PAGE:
I can find nowhere in the Wikipedia entry for “grotesque” a reference to Sherwood Anderson. This is a shame. If I cared enough to become a Wikipedia editor I would add it, but instead I will explain the connection here in my blog.
In his influential book Winesburg, Ohio, published in 1919, Anderson frames the story of a little Ohio town using the metafictional device of an old writer who is possessed with a “central thought that is very strange.” This thought is inspired by a dream in which the writer sees a series of grotesque characters parading before his eyes. These grotesques “were not all horrible. Some were amusing, some almost beautiful…”
This aligns perfectly with the Wikipedia definition of a grotesque:
…characters are usually considered grotesque if they induce both empathy and disgust… The reader becomes piqued by the grotesque’s positive side, and continues reading to see if the character can conquer their darker side.
One go-to artist for the visualization of the grotesque is Hieronymus Bosch, even though he was painting in an age before the word grotesque was really in use.
In Anderson’s story, the book that the writer generates as a result of his “central thought that is very strange” is never published. But we can infer through the metafictional device that Winesburg, Ohio, itself is the illustration of Anderson’s theory of the grotesque:
That in the beginning when the world was young there were a great many thoughts but no such thing as truth. Man made the truths himself and each truth was a composite of a great many vague thoughts. All about in the world were the truths and they were all very beautiful… the truth of virginity and the truth of passion, the truth of wealth and of poverty, of thrift and of profligacy….
…And then the people came along. Each as he appeared snatched up one of the truths and some who were quite strong snatched up a dozen of them. It was the truths that made the people grotesque… the moment one of the people took one of the truths to himself, called it his truth, and tried to live his life by it, he became a grotesque and the truth he embraced became a falsehood.
It is quite possible that Anderson did not invent this definition of a “grotesque” entirely, but received it from some other writer or essayist. Anyhow, the image is compelling—human beings grasping onto truths, embracing them, and being transformed into tragi-comic figures as a result.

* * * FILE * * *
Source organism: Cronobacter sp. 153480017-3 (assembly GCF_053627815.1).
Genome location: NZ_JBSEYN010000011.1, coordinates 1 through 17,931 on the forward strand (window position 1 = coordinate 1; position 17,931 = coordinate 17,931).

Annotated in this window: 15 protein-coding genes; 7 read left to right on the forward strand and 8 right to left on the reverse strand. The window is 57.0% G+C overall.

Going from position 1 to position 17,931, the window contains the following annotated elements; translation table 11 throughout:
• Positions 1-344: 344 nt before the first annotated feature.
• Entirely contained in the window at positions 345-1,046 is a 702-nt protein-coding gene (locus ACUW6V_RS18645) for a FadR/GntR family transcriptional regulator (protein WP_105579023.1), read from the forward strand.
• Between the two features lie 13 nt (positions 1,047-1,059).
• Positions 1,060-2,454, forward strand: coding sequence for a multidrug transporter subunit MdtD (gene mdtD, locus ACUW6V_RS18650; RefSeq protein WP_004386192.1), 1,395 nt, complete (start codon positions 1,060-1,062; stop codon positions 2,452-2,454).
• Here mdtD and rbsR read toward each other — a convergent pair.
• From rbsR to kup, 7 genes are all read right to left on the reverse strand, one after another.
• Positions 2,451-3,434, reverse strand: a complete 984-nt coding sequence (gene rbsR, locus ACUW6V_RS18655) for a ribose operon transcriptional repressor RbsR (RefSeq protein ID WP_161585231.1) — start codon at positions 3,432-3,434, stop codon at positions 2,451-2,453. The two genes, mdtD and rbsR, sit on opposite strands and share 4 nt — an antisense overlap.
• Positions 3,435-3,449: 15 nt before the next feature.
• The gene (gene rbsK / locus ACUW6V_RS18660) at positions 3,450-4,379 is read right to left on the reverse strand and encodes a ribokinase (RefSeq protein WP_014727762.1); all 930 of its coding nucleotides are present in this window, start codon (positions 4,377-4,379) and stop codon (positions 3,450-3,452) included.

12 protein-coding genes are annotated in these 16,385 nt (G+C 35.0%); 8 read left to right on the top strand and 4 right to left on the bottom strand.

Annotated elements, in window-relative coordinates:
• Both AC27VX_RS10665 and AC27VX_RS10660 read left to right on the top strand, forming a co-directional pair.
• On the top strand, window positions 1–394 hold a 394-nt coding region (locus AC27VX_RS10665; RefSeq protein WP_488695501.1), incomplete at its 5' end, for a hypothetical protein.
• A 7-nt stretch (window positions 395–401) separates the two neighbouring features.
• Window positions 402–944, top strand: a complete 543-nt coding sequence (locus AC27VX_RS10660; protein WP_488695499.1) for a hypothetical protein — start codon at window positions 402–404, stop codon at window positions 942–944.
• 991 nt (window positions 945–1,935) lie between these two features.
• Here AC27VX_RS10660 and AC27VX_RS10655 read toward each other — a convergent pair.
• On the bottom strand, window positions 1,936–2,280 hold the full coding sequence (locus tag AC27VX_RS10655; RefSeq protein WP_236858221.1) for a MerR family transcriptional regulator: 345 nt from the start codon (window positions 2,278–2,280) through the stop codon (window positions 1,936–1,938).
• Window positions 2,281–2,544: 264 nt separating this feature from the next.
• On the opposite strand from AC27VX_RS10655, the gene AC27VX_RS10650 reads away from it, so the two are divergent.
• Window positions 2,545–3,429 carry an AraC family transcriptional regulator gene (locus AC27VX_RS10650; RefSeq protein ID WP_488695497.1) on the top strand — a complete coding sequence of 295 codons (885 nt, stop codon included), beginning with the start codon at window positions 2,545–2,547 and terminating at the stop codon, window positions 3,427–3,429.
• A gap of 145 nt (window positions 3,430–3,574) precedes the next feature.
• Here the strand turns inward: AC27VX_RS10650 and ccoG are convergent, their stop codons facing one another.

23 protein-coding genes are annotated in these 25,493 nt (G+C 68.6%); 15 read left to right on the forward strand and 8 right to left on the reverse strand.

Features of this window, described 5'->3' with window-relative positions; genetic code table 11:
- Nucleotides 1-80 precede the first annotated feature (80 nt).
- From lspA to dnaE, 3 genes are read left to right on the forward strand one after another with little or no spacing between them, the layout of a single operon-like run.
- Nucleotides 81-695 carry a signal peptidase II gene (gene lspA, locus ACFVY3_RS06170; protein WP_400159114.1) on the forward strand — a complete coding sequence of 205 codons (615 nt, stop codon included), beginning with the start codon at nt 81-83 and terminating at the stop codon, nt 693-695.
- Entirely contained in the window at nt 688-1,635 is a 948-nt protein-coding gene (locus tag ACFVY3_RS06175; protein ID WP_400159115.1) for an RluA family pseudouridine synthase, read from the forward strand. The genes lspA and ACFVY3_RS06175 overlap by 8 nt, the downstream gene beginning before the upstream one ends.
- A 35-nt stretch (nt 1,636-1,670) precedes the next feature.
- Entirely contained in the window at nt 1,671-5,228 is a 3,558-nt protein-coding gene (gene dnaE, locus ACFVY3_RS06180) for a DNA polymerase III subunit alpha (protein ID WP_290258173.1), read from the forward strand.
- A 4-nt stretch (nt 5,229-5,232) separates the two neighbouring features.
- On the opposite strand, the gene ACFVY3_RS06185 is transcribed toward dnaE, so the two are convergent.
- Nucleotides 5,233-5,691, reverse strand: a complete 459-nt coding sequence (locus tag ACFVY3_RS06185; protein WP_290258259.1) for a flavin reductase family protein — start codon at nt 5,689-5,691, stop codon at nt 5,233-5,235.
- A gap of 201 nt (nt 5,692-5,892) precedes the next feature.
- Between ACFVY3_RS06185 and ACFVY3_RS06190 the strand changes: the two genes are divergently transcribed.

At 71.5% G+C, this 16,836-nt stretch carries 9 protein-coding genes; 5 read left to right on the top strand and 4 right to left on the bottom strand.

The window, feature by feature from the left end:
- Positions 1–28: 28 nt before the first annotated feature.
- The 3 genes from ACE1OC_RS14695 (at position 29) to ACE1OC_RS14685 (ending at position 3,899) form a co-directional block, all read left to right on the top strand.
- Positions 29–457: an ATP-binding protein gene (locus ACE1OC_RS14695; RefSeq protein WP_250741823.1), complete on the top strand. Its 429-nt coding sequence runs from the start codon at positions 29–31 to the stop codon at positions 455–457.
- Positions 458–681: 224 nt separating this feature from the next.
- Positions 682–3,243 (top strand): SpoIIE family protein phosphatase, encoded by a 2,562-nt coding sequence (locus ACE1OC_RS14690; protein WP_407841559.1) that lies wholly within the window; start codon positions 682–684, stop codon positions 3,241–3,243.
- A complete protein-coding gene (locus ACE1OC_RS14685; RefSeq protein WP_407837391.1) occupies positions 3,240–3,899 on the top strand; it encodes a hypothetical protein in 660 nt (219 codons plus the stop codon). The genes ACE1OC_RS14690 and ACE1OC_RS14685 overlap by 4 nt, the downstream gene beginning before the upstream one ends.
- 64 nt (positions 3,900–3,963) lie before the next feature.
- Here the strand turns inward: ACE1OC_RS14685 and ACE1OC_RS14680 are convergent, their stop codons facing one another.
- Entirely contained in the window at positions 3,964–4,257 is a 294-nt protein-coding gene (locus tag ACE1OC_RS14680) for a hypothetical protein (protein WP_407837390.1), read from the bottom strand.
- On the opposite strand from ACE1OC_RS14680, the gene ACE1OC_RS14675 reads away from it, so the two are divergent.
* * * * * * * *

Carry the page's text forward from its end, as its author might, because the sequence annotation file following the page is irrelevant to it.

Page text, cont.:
Based on my limited knowledge, this idea of the grotesque is a major theme of the time period. The high-and-mighty ideals of romanticism had clearly run their course by 1919 and modernist writers such as Anderson dedicated themselves to exposing these ideals for the damage they were doing.
This powerful poem—which was written before Winesburg, Ohio, but not published until 1920—is divided into two general parts: a description of a retreat from the trenches of the war followed by a horrific description of a man who is dying from a gas attack. Owen writes:
But someone still was yelling out and stumbling,
And flound’ring like a man in fire or lime . . .
Dim, through the misty panes and thick green light,
As under a green sea, I saw him drowning.
The poem continues to describe the effects of gas on the man, concluding with one of the most devastating moves in all of 20th century poetry.
“If you could see” the man, Owen writes, and “if you could hear” him:
My friend, you would not tell with such high zest
To children ardent for some desperate glory,
The old Lie; Dulce et Decorum est
Pro patria mori.
By Sherwood Anderson’s definition this man is a grotesque—literally but also figuratively.
He has embraced “the old lie” that it is sweet and noble to die for one’s country and this lie (or “truth”) has transformed him into something horrible, something that (as per the Wikipedia entry) induces both our empathy and disgust.
Another place I have encountered this disillusionment recently is in the Hemingway fragment “On Writing” from the mid 1920s. Hemingway wrote:
It was all such a fake. You had this fake ideal planted in you and then you lived your life to it.
Hemingway would have been well familiar with Anderson’s theory of the grotesque. He was friends with Anderson in Chicago, as a matter of fact, and was greatly inspired by Winesburg, Ohio.
Coming upon the theory of the grotesque and putting these ideas together within the context of modernism has been rather exciting for me. Doesn’t it seem that people have forgotten much of this wisdom in today’s black and white, bipolar, with-us-or-against-us society?
Perhaps it’s time to renew a conversation about “the grotesque” in current literature.